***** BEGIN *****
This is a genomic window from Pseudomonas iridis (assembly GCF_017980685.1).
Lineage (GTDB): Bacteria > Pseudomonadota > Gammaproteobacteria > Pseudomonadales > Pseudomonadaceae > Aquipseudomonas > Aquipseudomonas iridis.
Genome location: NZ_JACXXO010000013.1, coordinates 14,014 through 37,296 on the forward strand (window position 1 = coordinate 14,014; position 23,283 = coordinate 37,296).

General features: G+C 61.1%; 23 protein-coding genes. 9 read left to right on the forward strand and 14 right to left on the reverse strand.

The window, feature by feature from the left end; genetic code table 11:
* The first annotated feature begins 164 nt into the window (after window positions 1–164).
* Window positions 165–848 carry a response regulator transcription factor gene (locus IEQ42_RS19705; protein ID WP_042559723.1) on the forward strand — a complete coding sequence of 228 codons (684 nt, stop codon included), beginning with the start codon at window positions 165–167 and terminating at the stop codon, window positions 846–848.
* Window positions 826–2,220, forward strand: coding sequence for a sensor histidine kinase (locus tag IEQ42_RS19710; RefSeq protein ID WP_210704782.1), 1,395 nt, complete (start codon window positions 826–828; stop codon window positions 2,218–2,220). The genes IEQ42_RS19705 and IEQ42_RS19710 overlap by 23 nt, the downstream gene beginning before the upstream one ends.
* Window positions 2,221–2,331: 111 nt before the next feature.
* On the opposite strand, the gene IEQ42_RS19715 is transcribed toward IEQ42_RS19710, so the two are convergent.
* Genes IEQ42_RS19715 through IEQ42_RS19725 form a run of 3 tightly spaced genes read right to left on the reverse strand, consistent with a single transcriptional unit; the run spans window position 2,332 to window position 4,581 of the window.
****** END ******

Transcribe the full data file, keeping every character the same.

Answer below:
This is a genomic window from Pseudomonas iridis (assembly GCF_017980685.1).
Lineage (GTDB): Bacteria > Pseudomonadota > Gammaproteobacteria > Pseudomonadales > Pseudomonadaceae > Aquipseudomonas > Aquipseudomonas iridis.
Genome location: NZ_JACXXO010000013.1, coordinates 14,014 through 37,296 on the forward strand (window position 1 = coordinate 14,014; position 23,283 = coordinate 37,296).

General features: G+C 61.1%; 23 protein-coding genes. 9 read left to right on the forward strand and 14 right to left on the reverse strand.

The window, feature by feature from the left end; genetic code table 11:
* The first annotated feature begins 164 nt into the window (after window positions 1–164).
* Window positions 165–848 carry a response regulator transcription factor gene (locus IEQ42_RS19705; protein ID WP_042559723.1) on the forward strand — a complete coding sequence of 228 codons (684 nt, stop codon included), beginning with the start codon at window positions 165–167 and terminating at the stop codon, window positions 846–848.
* Window positions 826–2,220, forward strand: coding sequence for a sensor histidine kinase (locus tag IEQ42_RS19710; RefSeq protein ID WP_210704782.1), 1,395 nt, complete (start codon window positions 826–828; stop codon window positions 2,218–2,220). The genes IEQ42_RS19705 and IEQ42_RS19710 overlap by 23 nt, the downstream gene beginning before the upstream one ends.
* Window positions 2,221–2,331: 111 nt before the next feature.
* On the opposite strand, the gene IEQ42_RS19715 is transcribed toward IEQ42_RS19710, so the two are convergent.
* Genes IEQ42_RS19715 through IEQ42_RS19725 form a run of 3 tightly spaced genes read right to left on the reverse strand, consistent with a single transcriptional unit; the run spans window position 2,332 to window position 4,581 of the window.